The change in the number of jobs over time is the net result of increases and decreases in employment that occur at all businesses in the economy. BED statistics track these changes in employment at private business establishments from the third month of one quarter to the third month of the next. Gross job gains are the sum of increases in employment from expansions at existing establishments and the addition of new jobs at opening establishments. Gross job losses are the result of contractions in employment at existing establishments and the loss of jobs at closing establishments. The difference between the number of gross jobs gained and the number of gross jobs lost is the net change in employment.

Gross job gains and gross job losses are expressed as rates by dividing their levels by the average of employment in the current and previous quarters. The rates are calculated for the components of gross job gains and gross job losses and then summed to form their respective totals. These rates can be added and subtracted just as their levels can. For instance, the difference between the gross job gains rate and the gross job losses rate is the net growth rate.

The formal definitions of employment changes are as follows:

Openings. These are either units with positive third month employment for the first time in the current quarter, with no links to the prior quarter, or with positive third month employment in the current quarter following zero employment in the previous quarter.

Expansions. These are units with positive employment in the third month in both the previous and current quarters, with a net increase in employment over this period.

Closings. These are either units with positive third month employment in the previous quarter, with no employment or zero employment reported in the current quarter.

Contractions. These are units with positive employment in the third month in both the previous and current quarters, with a net decrease in employment over this period.

The full Technical Note for the Business Employment Dynamics program, which includes information on coverage, concepts, and methodology, can be found in the current quarterly news release online at https://www.bls.gov/news.release/cewbd.htm.

Information in this release will be made available to sensory impaired individuals upon request. Voice phone: (202) 691-5200; Federal Relay Service: (800) 877-8339.

Table 1. Private sector gross job gains and losses by industry, South Dakota, seasonally adjusted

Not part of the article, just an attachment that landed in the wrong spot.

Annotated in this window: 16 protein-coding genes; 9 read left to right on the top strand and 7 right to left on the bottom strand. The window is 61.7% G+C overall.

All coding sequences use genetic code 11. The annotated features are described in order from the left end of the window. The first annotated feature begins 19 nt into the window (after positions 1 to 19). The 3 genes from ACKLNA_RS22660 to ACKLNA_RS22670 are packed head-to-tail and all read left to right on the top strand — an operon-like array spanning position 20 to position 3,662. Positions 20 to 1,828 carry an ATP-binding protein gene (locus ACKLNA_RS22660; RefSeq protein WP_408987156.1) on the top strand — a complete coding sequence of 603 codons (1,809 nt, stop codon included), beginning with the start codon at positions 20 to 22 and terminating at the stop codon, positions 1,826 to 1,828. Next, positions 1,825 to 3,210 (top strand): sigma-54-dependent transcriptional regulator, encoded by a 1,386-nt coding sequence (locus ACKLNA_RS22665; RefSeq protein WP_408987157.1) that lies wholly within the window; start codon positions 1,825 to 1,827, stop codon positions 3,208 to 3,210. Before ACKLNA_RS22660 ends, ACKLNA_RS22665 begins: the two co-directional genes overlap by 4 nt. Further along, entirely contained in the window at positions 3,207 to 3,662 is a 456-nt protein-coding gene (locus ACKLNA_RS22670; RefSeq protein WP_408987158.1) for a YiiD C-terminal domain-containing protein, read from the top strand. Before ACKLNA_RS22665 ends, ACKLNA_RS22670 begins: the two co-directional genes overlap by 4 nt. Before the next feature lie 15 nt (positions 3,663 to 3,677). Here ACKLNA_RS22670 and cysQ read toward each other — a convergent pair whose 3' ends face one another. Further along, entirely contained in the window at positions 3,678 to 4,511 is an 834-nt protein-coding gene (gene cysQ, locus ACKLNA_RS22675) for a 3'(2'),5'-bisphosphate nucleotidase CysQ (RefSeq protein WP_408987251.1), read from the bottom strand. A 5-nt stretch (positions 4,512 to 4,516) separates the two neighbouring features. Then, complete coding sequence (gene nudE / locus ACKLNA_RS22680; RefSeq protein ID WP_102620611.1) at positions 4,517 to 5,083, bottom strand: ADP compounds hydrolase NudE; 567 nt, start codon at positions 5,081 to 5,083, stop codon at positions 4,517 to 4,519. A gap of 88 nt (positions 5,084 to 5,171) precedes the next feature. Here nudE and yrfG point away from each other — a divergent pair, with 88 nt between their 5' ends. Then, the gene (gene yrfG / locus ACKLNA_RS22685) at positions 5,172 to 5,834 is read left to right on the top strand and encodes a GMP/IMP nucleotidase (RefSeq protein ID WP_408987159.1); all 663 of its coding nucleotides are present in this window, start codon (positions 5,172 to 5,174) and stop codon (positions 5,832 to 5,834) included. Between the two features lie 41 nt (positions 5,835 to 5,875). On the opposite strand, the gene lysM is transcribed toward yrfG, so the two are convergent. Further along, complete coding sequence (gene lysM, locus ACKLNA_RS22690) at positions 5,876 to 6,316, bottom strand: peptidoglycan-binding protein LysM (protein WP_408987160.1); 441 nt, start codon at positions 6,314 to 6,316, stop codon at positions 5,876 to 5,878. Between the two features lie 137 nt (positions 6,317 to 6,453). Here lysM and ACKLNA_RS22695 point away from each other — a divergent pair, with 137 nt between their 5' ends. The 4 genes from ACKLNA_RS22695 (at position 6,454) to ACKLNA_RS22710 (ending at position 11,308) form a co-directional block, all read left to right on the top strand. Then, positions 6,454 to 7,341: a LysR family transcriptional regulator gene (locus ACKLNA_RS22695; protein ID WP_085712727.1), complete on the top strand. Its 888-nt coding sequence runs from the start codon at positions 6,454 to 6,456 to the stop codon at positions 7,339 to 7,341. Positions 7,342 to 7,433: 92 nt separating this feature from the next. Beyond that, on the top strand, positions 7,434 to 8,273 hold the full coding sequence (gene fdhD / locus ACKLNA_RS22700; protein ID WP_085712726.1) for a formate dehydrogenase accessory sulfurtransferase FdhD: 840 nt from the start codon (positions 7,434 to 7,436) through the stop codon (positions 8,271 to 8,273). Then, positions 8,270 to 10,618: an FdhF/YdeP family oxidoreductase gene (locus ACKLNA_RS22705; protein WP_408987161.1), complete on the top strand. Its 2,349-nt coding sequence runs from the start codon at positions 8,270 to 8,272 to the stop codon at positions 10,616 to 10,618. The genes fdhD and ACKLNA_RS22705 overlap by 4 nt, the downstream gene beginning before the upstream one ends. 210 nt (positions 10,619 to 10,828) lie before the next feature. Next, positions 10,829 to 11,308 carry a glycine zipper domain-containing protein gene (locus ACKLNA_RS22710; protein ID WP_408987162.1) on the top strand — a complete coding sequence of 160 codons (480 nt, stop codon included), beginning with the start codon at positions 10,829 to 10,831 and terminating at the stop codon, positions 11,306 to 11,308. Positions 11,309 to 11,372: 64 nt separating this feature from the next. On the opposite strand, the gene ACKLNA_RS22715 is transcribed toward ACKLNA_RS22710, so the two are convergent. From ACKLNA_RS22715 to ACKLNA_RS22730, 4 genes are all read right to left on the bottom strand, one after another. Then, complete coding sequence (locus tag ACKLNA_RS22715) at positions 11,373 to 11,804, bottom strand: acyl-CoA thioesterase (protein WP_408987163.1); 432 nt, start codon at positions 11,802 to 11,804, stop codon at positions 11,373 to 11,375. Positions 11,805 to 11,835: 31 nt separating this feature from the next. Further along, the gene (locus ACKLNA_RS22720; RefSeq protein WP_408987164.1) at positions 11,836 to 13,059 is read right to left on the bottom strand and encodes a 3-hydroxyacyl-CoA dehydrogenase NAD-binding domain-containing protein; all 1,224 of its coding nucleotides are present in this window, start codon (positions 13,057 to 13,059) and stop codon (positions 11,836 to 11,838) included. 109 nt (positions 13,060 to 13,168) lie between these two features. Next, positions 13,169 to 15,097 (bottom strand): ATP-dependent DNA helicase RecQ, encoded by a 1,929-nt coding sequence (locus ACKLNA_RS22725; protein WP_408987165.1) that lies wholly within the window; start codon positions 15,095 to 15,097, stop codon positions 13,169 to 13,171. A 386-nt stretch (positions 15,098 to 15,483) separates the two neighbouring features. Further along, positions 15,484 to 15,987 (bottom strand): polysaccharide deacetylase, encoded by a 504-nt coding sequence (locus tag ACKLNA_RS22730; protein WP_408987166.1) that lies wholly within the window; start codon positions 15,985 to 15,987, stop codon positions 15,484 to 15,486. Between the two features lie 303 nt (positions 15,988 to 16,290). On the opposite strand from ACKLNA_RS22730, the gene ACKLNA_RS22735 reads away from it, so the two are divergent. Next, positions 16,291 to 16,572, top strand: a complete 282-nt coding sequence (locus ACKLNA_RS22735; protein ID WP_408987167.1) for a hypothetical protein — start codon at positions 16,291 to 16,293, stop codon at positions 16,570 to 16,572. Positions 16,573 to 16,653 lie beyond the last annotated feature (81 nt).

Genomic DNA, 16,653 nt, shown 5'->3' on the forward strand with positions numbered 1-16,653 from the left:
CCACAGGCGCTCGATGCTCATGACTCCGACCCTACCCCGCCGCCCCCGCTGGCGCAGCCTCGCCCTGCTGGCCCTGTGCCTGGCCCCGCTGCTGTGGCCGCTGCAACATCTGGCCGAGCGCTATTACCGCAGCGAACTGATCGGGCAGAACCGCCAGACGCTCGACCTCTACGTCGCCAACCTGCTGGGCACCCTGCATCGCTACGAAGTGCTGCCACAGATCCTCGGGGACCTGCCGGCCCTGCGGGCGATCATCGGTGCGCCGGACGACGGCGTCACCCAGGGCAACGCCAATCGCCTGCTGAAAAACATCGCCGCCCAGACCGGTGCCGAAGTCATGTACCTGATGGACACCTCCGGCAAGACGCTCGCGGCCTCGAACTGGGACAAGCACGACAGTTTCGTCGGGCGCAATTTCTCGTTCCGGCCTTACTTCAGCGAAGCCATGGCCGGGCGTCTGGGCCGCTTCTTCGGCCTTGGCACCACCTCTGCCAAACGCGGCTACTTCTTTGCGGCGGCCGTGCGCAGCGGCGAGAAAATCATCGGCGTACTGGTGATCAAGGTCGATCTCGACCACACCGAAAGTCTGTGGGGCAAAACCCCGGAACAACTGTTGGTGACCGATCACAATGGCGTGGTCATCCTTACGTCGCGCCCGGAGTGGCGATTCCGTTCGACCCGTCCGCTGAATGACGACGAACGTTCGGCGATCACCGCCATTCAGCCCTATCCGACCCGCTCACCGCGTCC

Category Gross job gains and job losses
(3 months ended)
Gross job gains and job losses
as a percent of employment
(3 months ended)
Dec.
2018
Mar.
2019
June
2019
Sept
2019
Dec.
2019
Dec.
2018
Mar.
2019
June
2019
Sept
2019
Dec.
2019

Total private (1)

Gross job gains

22,202 20,396 22,031 20,592 22,895 6.3 5.7 6.2 5.8 6.4

At expanding establishments

18,376 16,826 18,427 17,529 19,041 5.2 4.7 5.2 4.9 5.3

At opening establishments

3,826 3,570 3,604 3,063 3,854 1.1 1.0 1.0 0.9 1.1

Gross job losses

20,696 22,444 21,436 21,144 20,517 5.8 6.4 6.0 6.0 5.7

At contracting establishments

17,180 18,680 17,782 17,741 17,138 4.8 5.3 5.0 5.0 4.8

At closing establishments

3,516 3,764 3,654 3,403 3,379 1.0 1.1 1.0 1.0 0.9

Net employment change (2)

1,506 -2,048 595 -552 2,378 0.5 -0.7 0.2 -0.2 0.7

Construction

Gross job gains

2,946 2,704 2,964 3,087 3,195 12.7 11.4 12.7 13.3 13.3

At expanding establishments

2,293 2,060 2,309 2,453 2,514 9.9 8.7 9.9 10.6 10.5

At opening establishments

653 644 655 634 681 2.8 2.7 2.8 2.7 2.8

Gross job losses

2,578 3,091 3,201 2,566 2,819 11.1 13.0 13.7 11.0 11.8

At contracting establishments

2,068 2,412 2,591 2,074 2,178 8.9 10.1 11.1 8.9 9.1

At closing establishments

510 679 610 492 641 2.2 2.9 2.6 2.1 2.7

Net employment change (2)

368 -387 -237 521 376 1.6 -1.6 -1.0 2.3 1.5

Wholesale trade

Gross job gains

1,261 1,101 1,114 887 1,083 6.0 5.2 5.2 4.2 5.1

At expanding establishments

1,124 842 979 754 932 5.3 4.0 4.6 3.6 4.4

At opening establishments

137 259 135 133 151 0.7 1.2 0.6 0.6 0.7

Gross job losses

1,105 1,121 834 1,079 984 5.2 5.3 3.9 5.1 4.7

At contracting establishments

809 991 664 959 859 3.8 4.7 3.1 4.5 4.1

At closing establishments

296 130 170 120 125 1.4 0.6 0.8 0.6 0.6

Net employment change (2)

156 -20 280 -192 99 0.8 -0.1 1.3 -0.9 0.4

Retail trade

Gross job gains

2,752 2,572 3,002 2,534 2,830 5.3 5.0 5.9 4.9 5.6

At expanding establishments

2,512 2,264 2,698 2,309 2,585 4.8 4.4 5.3 4.5 5.1

At opening establishments

240 308 304 225 245 0.5 0.6 0.6 0.4 0.5

Gross job losses

3,041 3,145 3,282 2,991 2,882 5.9 6.0 6.4 5.9 5.7

At contracting establishments

2,579 2,864 2,721 2,545 2,533 5.0 5.5 5.3 5.0 5.0

At closing establishments

462 281 561 446 349 0.9 0.5 1.1 0.9 0.7

Net employment change (2)

-289 -573 -280 -457 -52 -0.6 -1.0 -0.5 -1.0 -0.1

Financial activities

Gross job gains

1,194 824 1,064 1,169 1,048 4.2 2.9 3.8 4.1 3.7

At expanding establishments

934 649 903 988 822 3.3 2.3 3.2 3.5 2.9

At opening establishments

260 175 161 181 226 0.9 0.6 0.6 0.6 0.8

Gross job losses

1,284 1,106 957 1,218 1,191 4.5 3.9 3.3 4.2 4.1

At contracting establishments

1,061 885 782 979 979 3.7 3.1 2.7 3.4 3.4